The Impacts of SRC's Work: 1947-2017

Date Posted

guy checks metre on pipeline

“Innovation Insight” is a blog series written by SRC’s CEO and President, Dr. Laurier Schramm, which aims to shed light on the importance of innovation in driving economic, societal and environmental growth. This is the fifth story in a sub-series about SRC’s evolution over the past 70 years.

It was very natural that Canada’s research and technology organizations (RTOs), as they came into being early in the 20th century, would become interested in the economic impacts of their work.

Unfortunately, they did not have a way to measure them, beyond assessing the impacts of selected specific projects or programs. They uniformly believed, however, that the impacts of some of those specific projects, for which impact numbers were available, were so large that they would easily pay for all the other projects, of lesser or unknown impact.

By the end of the century, better tools were being developed. A pioneer in this area was the Alberta Research Council (ARC) of the late 1990s. By the early 2000s, SRC had picked up where ARC left off by adopting, adapting, and then extending the original ARC approach.

SRC’s work has demonstrated that a combination of overall impact assessments and specific case studies can provide insights into the economic and social value, and return on investment, of effective applied research and development (R&D) programs.

Assessment Tool for Economic Impacts

SRC’s approach involves an R&D impact assessment tool that can be conducted annually, and relies on “the voice of the customer” to provide inputs that can be aggregated and scaled-up. This assessment can be used to provide conservative annual estimates of R&D return on investment. By continuing to make annual assessments since its original adoption in 2002-03, we have also been able to follow trends and to calculate cumulative impacts.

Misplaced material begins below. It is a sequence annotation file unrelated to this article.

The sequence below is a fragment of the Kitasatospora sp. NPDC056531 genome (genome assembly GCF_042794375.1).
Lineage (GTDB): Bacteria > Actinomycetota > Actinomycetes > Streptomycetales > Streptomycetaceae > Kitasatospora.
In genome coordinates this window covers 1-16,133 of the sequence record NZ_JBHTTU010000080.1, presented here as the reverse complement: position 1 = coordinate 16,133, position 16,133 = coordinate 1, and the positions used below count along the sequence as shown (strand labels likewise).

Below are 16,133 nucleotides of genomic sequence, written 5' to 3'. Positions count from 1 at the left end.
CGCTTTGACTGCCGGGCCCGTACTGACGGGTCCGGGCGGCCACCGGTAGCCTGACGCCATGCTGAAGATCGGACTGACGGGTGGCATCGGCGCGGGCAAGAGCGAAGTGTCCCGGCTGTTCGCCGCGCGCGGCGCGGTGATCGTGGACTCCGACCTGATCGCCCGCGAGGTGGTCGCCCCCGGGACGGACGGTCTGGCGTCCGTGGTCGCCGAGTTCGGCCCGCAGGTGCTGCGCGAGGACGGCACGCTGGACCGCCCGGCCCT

graphic showing SRC's economic impact numbers

For the most recent fiscal year, 2016-17, SRC’s direct impact on Saskatchewan’s economy was more than $404 million. SRC also assisted in the creation or maintenance of more than 1,564 Saskatchewan jobs, worth another $109 million. SRC’s cumulative economic impacts from 2003 through 2017 now come to over $7.6 billion in economic and employment impacts in Saskatchewan.

SRC’s Mandate Effectiveness Ratio (MER, also referred to as mission effectiveness), is the leverage that SRC creates in the province with the government’s base annual investment (i.e., the ‘base funding’ provided by the province, distinct from specific R&D contracts). MER is simply SRC’s annual incremental economic impact divided by the government’s annual ‘base funding’ investment in SRC.

Between 2003 and 2017, SRC’s mandate effectiveness ranged from a low of 18 to a high of 46, with an average of about 31. This means that for every $1.00 the government invested in SRC, its work contributed an average return on investment of at least $31 of growth in the Saskatchewan economy.